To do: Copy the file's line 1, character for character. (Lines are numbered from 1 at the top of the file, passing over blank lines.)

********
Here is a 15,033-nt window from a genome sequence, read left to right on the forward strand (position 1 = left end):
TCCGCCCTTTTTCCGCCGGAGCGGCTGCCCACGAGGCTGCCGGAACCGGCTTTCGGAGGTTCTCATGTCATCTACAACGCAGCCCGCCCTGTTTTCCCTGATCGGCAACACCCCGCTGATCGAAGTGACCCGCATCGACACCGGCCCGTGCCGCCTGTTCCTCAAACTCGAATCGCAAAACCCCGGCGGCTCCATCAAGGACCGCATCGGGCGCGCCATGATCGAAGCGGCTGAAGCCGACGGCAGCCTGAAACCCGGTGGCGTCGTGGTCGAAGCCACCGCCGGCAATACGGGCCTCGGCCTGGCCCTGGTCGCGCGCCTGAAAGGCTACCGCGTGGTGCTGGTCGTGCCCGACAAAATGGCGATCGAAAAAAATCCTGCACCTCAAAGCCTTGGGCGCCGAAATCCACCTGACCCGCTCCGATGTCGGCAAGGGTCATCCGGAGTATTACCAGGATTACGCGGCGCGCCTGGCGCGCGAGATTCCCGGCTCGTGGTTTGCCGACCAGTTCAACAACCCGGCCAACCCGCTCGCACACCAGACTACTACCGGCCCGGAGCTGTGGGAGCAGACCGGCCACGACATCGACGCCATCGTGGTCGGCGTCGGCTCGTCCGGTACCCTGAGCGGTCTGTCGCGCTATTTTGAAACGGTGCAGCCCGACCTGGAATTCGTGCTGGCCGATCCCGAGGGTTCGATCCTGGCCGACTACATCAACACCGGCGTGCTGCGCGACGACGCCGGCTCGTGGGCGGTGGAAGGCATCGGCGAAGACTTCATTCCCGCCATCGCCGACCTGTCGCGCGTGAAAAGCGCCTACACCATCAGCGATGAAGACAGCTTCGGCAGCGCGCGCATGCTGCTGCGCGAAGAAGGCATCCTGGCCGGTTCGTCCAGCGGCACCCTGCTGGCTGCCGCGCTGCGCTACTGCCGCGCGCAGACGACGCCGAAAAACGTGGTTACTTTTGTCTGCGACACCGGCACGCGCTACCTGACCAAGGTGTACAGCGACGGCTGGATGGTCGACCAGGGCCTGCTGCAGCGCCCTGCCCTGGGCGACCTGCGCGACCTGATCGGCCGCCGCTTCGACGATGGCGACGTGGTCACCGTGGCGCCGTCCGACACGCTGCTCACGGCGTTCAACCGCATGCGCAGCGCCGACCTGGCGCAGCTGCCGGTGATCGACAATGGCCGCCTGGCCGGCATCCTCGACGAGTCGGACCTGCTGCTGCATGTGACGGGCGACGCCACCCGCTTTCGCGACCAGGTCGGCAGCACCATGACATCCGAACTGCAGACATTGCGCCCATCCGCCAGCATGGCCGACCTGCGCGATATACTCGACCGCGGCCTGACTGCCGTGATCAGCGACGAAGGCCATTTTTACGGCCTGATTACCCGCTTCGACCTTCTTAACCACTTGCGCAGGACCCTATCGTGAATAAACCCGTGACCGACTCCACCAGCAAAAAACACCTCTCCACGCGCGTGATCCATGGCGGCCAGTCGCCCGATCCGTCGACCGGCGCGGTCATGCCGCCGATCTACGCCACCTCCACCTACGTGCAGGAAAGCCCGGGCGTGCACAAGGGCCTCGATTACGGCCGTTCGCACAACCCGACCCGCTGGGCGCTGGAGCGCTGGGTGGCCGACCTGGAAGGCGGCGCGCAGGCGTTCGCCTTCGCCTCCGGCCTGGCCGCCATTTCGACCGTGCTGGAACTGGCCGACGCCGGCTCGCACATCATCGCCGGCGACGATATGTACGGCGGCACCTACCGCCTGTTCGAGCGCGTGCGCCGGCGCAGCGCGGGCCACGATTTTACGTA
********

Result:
Here is a 15,033-nt window from a genome sequence, read left to right on the forward strand (position 1 = left end):